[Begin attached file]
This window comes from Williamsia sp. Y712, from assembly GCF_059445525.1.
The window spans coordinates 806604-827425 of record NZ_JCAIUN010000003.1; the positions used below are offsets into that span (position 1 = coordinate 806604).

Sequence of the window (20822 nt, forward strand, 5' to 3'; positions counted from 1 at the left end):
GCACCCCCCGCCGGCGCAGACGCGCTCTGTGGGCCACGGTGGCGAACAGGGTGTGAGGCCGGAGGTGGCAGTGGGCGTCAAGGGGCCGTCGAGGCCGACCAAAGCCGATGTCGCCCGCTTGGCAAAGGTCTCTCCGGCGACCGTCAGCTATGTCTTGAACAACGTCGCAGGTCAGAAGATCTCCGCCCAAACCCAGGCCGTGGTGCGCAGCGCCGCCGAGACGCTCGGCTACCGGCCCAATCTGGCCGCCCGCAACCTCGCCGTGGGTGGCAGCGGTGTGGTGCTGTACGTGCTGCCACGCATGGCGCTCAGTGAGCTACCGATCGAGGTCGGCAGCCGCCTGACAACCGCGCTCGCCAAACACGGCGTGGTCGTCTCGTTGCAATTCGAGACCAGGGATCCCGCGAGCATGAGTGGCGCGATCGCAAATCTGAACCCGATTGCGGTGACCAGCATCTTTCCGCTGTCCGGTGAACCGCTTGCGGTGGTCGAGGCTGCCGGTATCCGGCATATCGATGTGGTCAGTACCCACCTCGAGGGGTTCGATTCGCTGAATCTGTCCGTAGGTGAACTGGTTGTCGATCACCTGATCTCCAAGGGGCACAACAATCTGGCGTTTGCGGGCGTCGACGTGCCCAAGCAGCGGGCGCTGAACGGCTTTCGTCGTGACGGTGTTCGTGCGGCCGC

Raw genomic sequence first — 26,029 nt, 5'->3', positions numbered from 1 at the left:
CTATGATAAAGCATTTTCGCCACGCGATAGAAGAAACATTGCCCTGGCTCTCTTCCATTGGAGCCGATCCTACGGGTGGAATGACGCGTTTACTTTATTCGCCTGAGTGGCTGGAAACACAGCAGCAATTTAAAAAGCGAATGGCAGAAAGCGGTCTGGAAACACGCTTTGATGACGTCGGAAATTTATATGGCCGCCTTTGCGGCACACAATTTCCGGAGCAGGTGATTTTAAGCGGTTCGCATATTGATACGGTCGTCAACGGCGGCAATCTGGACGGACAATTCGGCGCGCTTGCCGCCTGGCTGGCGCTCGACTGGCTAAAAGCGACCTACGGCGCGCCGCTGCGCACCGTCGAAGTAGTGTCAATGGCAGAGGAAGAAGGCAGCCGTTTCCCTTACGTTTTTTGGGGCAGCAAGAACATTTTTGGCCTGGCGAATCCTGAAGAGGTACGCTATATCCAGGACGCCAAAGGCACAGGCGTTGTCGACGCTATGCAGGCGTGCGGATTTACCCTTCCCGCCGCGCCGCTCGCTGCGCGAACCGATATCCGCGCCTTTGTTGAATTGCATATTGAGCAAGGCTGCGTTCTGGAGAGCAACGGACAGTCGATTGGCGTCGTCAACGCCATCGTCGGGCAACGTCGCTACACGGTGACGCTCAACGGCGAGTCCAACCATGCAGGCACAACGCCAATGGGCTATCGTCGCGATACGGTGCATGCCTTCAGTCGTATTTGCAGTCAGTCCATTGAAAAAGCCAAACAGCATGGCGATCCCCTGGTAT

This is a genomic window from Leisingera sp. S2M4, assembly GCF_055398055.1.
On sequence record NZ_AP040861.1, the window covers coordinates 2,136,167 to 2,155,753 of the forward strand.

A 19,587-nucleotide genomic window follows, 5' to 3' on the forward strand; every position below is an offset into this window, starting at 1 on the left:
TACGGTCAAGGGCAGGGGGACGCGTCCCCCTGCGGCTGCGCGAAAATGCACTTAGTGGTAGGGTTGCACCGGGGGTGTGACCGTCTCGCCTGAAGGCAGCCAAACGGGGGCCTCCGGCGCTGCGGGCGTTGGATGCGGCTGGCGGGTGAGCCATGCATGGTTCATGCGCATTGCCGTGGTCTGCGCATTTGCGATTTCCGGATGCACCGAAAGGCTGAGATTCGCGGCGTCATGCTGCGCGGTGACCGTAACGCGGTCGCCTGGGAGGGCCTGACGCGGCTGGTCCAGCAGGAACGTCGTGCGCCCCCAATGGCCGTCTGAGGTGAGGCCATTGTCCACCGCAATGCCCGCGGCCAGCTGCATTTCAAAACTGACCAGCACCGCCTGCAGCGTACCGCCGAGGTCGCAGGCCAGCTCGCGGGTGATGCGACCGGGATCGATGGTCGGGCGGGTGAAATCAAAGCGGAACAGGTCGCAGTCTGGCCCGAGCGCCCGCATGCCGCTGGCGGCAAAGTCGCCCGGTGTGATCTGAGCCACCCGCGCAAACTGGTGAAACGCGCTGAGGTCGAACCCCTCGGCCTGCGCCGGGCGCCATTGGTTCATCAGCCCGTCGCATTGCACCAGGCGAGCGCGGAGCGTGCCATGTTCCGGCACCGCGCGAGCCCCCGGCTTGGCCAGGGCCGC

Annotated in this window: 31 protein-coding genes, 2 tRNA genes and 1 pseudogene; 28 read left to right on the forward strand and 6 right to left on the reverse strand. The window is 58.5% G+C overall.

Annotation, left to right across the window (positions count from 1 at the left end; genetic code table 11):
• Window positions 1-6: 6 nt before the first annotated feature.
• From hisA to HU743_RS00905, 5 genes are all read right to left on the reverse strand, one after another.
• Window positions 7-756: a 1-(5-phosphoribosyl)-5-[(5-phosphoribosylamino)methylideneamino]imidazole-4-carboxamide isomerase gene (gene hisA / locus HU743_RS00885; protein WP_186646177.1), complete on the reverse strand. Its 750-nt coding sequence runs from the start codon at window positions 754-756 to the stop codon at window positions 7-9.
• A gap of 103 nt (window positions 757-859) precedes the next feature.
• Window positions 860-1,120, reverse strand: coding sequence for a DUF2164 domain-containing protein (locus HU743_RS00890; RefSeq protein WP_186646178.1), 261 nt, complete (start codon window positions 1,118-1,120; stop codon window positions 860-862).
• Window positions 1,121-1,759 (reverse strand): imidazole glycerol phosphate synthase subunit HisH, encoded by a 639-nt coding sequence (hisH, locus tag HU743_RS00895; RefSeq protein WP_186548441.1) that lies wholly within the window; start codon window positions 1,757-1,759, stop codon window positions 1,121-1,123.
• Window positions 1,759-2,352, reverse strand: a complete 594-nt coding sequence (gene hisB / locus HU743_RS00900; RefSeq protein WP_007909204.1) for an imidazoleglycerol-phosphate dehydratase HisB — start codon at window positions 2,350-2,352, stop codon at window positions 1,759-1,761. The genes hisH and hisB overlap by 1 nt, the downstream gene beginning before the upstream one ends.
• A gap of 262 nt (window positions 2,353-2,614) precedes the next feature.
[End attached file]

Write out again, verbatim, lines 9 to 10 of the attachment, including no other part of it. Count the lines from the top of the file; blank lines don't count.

A 19,587-nucleotide genomic window follows, 5' to 3' on the forward strand; every position below is an offset into this window, starting at 1 on the left:
TACGGTCAAGGGCAGGGGGACGCGTCCCCCTGCGGCTGCGCGAAAATGCACTTAGTGGTAGGGTTGCACCGGGGGTGTGACCGTCTCGCCTGAAGGCAGCCAAACGGGGGCCTCCGGCGCTGCGGGCGTTGGATGCGGCTGGCGGGTGAGCCATGCATGGTTCATGCGCATTGCCGTGGTCTGCGCATTTGCGATTTCCGGATGCACCGAAAGGCTGAGATTCGCGGCGTCATGCTGCGCGGTGACCGTAACGCGGTCGCCTGGGAGGGCCTGACGCGGCTGGTCCAGCAGGAACGTCGTGCGCCCCCAATGGCCGTCTGAGGTGAGGCCATTGTCCACCGCAATGCCCGCGGCCAGCTGCATTTCAAAACTGACCAGCACCGCCTGCAGCGTACCGCCGAGGTCGCAGGCCAGCTCGCGGGTGATGCGACCGGGATCGATGGTCGGGCGGGTGAAATCAAAGCGGAACAGGTCGCAGTCTGGCCCGAGCGCCCGCATGCCGCTGGCGGCAAAGTCGCCCGGTGTGATCTGAGCCACCCGCGCAAACTGGTGAAACGCGCTGAGGTCGAACCCCTCGGCCTGCGCCGGGCGCCATTGGTTCATCAGCCCGTCGCATTGCACCAGGCGAGCGCGGAGCGTGCCATGTTCCGGCACCGCGCGAGCCCCCGGCTTGGCCAGGGCCGC